Snow has hopefully left for the current season and my trembling pace on ice after it makes me wonder how long I will have to practise living in the UK before I truly consider myself ready to take some firmer steps. What is more, is it actually possible to take the reins of a difficult issue or passion or should I just hope, wish and pray?
Gladwell might have a plausible answer. This English writer and sociologist outlined the ten-thousand-hour rule. What does it state?
According to Gladwell, if we devote 1 hour to an interest of ours, we’ll have a basic knowledge of the topic. If we dedicate 10 hours, we’ll reach a medium level of it; with 1,000 we could become specialists on the matter and with 10 thousand we could master the subject in question.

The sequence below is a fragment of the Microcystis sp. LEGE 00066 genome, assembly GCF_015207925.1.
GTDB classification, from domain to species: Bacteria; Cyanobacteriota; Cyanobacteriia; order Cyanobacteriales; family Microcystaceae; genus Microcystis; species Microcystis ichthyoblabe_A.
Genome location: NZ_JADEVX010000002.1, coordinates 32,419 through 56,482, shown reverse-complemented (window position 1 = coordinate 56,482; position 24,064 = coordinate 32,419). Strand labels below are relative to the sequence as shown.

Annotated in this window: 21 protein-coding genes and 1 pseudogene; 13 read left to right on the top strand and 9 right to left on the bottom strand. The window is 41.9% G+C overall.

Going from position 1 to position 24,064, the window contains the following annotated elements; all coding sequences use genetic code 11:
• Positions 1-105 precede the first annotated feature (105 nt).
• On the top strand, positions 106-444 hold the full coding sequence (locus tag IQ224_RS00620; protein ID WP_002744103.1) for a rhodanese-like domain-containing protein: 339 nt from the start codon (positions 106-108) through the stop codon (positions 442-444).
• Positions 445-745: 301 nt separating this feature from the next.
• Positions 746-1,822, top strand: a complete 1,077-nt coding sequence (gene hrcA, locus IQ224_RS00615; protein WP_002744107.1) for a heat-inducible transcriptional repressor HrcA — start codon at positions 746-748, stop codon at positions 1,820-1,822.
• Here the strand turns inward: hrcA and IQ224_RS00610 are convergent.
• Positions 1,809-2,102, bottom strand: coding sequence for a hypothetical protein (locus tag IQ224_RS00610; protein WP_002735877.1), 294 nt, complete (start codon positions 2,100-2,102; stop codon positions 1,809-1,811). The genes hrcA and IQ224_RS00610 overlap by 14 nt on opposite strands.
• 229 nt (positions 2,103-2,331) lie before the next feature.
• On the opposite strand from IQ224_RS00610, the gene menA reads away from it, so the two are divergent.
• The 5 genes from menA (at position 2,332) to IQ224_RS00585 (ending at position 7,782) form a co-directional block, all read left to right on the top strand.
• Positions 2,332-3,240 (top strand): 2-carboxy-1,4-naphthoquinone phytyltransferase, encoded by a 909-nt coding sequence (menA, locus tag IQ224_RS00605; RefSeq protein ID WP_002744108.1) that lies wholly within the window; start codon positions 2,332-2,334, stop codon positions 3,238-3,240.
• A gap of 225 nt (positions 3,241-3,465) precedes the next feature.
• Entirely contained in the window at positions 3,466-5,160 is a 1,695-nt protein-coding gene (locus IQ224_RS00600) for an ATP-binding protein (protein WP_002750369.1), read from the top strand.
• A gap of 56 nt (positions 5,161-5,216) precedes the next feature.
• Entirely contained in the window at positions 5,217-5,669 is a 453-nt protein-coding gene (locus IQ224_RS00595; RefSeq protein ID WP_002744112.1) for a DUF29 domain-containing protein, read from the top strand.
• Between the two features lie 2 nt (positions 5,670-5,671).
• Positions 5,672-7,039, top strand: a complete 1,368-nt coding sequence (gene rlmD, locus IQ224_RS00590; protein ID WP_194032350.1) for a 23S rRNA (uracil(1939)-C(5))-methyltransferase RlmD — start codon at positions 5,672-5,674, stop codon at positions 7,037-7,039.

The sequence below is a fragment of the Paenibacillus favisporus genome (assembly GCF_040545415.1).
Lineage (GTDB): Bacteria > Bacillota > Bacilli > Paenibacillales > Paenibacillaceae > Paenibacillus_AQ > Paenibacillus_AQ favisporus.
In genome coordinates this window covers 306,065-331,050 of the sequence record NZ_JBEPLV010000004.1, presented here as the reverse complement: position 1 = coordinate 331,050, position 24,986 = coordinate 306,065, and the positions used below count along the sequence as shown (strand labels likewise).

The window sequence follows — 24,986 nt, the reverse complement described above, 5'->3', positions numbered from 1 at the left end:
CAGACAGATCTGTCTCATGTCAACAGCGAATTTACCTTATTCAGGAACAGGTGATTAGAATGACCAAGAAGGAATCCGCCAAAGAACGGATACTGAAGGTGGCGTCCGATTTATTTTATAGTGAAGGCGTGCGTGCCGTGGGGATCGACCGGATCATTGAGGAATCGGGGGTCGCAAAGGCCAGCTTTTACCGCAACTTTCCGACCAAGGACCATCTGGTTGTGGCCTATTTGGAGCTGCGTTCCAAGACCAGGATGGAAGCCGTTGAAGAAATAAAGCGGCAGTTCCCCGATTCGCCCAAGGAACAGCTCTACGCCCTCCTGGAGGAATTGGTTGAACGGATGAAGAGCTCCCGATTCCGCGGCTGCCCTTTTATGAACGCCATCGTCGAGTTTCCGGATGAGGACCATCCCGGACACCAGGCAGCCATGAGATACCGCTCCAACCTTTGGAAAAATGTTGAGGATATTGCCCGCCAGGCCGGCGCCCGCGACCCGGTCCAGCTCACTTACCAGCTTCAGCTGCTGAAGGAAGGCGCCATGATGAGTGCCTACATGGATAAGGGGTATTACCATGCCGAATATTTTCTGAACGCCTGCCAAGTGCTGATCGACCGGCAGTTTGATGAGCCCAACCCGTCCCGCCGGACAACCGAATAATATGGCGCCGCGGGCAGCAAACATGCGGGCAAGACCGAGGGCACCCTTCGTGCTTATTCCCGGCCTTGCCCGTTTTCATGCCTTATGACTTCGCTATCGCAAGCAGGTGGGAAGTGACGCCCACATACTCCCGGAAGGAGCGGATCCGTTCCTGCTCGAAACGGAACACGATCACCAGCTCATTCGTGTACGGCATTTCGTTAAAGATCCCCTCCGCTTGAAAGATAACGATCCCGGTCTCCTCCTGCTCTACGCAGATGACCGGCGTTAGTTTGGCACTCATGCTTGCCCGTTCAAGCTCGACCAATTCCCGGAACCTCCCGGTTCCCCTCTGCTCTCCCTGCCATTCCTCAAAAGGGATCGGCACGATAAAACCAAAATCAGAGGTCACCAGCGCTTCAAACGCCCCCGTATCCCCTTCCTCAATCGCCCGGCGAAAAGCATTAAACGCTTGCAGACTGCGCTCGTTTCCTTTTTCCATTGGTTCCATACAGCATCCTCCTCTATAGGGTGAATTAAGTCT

Let’s do some maths: Rehearsing 2 hours a day from Monday to Friday it could take us up to 20 years to control a content. This theory has been debated over the years, but we can still squeeze the essence out of it: Practice makes perfect, but the timing and momentum will depend on the particularities of each person.
Having said so, it is also important to develop the opportunity value and be ready to take the risk if it appears. Sometimes magical thinking and collective folklore mistakenly call it good fortune but to consider it just a stroke of luck deprives us from the chance to shape who we are or what we want to achieve in a particular moment in life.
To sum up: deliberate practice, a sharp eye and showing that you care.
If I gave you ten thousand hours to improve, what would you invest them in?